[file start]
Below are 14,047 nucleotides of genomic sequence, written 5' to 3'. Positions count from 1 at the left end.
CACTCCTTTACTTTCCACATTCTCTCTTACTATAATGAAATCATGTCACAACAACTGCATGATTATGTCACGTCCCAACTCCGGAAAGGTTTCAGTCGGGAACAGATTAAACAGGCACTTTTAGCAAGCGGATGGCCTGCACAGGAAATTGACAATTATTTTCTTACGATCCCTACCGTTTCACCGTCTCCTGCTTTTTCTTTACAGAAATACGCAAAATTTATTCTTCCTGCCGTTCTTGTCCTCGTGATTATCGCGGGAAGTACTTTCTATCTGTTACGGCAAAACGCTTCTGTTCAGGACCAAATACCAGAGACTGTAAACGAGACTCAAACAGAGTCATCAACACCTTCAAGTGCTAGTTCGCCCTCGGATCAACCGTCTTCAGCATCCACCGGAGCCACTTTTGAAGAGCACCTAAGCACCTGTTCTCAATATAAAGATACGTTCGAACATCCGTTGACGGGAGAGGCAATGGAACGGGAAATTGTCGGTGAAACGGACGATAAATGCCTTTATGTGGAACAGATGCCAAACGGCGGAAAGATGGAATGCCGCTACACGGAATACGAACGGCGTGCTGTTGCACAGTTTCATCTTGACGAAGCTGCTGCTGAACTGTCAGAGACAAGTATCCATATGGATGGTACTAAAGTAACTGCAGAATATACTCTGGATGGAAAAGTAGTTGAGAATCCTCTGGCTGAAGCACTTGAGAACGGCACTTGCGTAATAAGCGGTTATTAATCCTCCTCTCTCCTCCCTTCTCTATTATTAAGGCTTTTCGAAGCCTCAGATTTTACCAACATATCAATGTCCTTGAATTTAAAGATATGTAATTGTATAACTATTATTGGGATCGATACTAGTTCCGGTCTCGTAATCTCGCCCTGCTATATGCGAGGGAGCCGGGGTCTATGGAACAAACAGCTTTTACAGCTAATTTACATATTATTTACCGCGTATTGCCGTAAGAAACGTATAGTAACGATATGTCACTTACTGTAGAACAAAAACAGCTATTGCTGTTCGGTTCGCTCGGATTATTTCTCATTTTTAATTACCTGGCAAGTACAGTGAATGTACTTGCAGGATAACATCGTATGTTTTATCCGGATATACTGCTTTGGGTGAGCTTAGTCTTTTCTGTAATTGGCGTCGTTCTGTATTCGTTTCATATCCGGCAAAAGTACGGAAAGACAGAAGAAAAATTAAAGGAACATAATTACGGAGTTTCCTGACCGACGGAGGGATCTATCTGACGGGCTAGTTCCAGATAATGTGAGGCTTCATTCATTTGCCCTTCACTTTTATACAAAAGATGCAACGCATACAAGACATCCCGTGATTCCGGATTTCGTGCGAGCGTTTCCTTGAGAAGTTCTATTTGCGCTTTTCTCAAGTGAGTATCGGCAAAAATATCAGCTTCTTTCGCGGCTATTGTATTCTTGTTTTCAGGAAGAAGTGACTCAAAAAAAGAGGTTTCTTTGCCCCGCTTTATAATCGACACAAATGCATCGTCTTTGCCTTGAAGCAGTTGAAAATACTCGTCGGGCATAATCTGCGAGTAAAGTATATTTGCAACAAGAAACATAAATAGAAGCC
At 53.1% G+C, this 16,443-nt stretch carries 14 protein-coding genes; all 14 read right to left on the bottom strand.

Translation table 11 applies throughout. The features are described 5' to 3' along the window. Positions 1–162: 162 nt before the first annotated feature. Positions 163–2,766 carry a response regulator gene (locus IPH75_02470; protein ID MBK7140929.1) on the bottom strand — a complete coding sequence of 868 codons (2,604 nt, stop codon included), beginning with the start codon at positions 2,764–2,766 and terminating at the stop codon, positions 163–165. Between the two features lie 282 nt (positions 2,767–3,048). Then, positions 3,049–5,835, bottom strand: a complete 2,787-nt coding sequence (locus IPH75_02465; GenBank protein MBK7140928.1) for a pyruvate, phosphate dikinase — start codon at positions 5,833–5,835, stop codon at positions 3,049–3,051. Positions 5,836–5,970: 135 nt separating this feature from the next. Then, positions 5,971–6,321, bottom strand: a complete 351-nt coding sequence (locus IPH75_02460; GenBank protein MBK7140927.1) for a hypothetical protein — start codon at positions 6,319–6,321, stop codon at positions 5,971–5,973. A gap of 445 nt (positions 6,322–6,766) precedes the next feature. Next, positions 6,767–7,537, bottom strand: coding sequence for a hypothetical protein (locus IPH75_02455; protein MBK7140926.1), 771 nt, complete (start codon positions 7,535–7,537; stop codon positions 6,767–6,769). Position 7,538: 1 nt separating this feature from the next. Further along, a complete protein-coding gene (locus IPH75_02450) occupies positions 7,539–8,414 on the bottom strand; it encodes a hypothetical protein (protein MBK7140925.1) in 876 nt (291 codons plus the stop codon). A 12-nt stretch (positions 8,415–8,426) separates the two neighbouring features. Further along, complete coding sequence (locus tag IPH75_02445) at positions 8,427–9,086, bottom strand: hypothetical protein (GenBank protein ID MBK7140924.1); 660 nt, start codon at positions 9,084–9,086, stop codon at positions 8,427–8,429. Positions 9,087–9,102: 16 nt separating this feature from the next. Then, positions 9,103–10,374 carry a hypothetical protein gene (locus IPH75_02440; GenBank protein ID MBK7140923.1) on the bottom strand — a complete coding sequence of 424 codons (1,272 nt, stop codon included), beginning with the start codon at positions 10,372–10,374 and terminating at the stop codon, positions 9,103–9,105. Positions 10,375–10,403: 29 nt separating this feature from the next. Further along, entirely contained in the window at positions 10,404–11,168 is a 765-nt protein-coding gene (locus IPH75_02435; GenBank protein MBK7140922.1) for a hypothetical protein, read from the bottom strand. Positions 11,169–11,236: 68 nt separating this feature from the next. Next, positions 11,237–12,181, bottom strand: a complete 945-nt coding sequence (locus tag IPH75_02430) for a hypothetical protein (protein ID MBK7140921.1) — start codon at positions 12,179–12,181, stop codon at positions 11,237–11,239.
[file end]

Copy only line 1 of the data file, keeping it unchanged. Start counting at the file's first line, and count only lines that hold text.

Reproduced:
Below are 14,047 nucleotides of genomic sequence, written 5' to 3'. Positions count from 1 at the left end.